Issue: Employees who participate in health screenings submit fewer medical claims, lowering your costs.
Risk: They won't show up if they don't see the value.
Action: Dangle the best carrots (based on the employee's age) to lure them to company-run screenings.
Attract more employees to your next health screening by tailoring your sales pitch, in part, to the employee's stage in life.
For example, tell older employees that screenings improve their chances of living a longer and healthier life. More than half of the age-55-and-older employees surveyed recently by Principal Financial Group and Harris Interactive said that the "live longer" pitch would prompt them to participate in a health screening, compared to only 33 percent of 18- to 34-year-olds.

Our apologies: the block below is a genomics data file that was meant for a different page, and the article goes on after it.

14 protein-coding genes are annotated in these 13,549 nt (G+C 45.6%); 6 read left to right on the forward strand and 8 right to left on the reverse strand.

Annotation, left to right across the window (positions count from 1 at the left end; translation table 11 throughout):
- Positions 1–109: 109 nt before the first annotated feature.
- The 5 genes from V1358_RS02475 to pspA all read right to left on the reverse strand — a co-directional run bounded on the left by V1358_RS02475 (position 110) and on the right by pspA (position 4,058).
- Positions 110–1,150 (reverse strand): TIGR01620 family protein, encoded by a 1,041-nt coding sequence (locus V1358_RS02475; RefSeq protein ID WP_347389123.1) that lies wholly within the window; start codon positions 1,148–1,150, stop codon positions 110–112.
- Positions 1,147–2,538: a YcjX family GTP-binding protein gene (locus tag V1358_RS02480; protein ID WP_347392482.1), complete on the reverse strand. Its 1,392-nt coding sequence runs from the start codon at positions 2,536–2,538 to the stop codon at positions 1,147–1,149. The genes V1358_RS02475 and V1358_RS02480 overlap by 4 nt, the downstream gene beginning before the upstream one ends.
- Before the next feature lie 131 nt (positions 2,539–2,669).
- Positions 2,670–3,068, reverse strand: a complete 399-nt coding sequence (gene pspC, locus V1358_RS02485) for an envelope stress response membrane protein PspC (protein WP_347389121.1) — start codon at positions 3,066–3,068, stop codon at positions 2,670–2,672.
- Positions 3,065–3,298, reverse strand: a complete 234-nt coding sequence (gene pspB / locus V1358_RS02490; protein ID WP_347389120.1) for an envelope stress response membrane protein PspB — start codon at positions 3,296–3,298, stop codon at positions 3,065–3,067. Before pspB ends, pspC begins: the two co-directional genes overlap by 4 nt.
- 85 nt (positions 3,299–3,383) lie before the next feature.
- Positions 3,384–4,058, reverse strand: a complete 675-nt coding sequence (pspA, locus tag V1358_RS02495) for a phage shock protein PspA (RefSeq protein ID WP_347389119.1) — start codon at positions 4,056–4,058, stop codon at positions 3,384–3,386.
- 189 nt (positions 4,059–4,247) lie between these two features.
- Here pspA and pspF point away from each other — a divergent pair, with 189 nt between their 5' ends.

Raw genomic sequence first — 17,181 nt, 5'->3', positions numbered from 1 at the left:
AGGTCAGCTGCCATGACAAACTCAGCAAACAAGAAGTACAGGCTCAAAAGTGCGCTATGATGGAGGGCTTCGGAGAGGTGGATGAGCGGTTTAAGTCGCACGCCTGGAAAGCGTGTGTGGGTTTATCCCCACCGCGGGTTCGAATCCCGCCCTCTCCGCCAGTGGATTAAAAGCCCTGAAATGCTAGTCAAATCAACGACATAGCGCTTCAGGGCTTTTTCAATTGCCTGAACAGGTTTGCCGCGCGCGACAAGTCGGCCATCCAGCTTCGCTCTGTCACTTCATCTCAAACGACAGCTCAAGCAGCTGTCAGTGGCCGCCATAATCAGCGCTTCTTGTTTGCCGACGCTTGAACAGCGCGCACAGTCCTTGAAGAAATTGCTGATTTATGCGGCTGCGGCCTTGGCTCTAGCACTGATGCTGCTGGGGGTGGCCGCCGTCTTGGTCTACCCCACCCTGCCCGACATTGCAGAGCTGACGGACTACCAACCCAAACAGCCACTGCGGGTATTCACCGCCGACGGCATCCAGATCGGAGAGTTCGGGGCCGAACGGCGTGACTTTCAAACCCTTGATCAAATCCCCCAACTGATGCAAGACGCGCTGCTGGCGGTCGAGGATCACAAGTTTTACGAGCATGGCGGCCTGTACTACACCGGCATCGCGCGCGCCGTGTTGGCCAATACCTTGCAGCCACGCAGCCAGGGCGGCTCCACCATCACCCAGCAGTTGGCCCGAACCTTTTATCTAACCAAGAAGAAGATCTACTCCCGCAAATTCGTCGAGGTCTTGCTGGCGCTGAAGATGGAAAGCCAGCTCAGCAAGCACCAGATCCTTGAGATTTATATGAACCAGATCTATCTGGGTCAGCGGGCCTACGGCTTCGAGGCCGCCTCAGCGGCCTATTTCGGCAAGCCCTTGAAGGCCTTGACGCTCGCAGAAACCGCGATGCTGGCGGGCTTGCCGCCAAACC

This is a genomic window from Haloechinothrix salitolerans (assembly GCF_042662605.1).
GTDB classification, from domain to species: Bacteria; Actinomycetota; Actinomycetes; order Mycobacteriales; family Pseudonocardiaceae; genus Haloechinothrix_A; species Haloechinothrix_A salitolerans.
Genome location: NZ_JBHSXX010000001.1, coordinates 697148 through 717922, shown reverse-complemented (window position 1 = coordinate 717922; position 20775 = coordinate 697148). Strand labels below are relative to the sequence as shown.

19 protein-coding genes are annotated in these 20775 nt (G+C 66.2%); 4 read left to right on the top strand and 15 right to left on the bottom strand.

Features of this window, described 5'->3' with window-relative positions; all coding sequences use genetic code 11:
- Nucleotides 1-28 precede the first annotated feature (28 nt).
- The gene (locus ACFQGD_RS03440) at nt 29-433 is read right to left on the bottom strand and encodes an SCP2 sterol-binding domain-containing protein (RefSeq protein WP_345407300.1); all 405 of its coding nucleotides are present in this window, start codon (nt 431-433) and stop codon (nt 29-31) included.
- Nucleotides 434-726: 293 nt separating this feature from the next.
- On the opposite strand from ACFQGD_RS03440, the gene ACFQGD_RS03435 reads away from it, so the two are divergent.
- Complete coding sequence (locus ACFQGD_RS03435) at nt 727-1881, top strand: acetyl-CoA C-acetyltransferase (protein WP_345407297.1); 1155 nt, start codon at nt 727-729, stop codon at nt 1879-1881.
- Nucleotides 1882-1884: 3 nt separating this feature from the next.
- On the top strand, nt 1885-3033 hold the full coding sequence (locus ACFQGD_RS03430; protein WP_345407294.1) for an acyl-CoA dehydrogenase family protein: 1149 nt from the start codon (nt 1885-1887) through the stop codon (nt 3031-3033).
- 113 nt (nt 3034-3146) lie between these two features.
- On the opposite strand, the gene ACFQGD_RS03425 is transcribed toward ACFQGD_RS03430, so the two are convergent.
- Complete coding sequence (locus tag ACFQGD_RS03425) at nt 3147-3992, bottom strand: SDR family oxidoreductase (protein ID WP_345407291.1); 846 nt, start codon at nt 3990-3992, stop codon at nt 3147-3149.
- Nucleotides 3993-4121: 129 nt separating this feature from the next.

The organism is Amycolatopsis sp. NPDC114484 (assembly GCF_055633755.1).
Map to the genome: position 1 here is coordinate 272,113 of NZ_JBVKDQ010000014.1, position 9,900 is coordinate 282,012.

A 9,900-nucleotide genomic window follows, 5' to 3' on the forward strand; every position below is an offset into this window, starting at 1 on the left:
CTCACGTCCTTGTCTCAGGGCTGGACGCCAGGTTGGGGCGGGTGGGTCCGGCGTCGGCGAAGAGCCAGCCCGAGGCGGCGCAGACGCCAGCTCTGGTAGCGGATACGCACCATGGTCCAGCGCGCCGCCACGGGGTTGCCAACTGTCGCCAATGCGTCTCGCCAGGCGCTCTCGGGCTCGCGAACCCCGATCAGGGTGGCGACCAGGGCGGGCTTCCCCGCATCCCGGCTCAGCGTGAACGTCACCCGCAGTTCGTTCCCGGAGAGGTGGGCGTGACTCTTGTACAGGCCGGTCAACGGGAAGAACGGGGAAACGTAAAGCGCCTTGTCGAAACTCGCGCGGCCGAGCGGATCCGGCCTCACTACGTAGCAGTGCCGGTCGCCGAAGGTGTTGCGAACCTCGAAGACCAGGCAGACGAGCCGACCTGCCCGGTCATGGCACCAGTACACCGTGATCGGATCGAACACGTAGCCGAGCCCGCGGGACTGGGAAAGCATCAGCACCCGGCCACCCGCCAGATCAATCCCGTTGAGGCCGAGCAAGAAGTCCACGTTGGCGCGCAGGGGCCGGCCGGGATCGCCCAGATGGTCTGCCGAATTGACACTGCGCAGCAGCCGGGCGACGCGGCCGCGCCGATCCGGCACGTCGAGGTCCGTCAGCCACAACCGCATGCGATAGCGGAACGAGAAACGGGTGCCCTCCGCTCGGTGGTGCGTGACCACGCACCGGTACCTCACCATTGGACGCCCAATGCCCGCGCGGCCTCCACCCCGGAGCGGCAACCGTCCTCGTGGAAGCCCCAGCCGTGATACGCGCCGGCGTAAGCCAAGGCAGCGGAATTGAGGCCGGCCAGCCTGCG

Almost 40 percent of those younger employees polled said incentives such as health club discounts and gift certificates for workout gear would prompt them to participate.
The benefits: A full 75 percent of employees who participate in on-site screenings make lifestyle changes, including eating healthier and exercising more. Better yet, studies show that people who receive regular health screenings make fewer medical claims.
Basic screenings include tests for blood sugar and cholesterol levels, blood pressure, heart rate and body-fat composition. Hospitals, clinics, community organizations, churches, trade associations (such as AARP), pharmacies, insurance companies and other groups provide screenings at little or no cost.
Final tip: Ask health insurers for health-screening price breaks when renewing or shopping for coverage.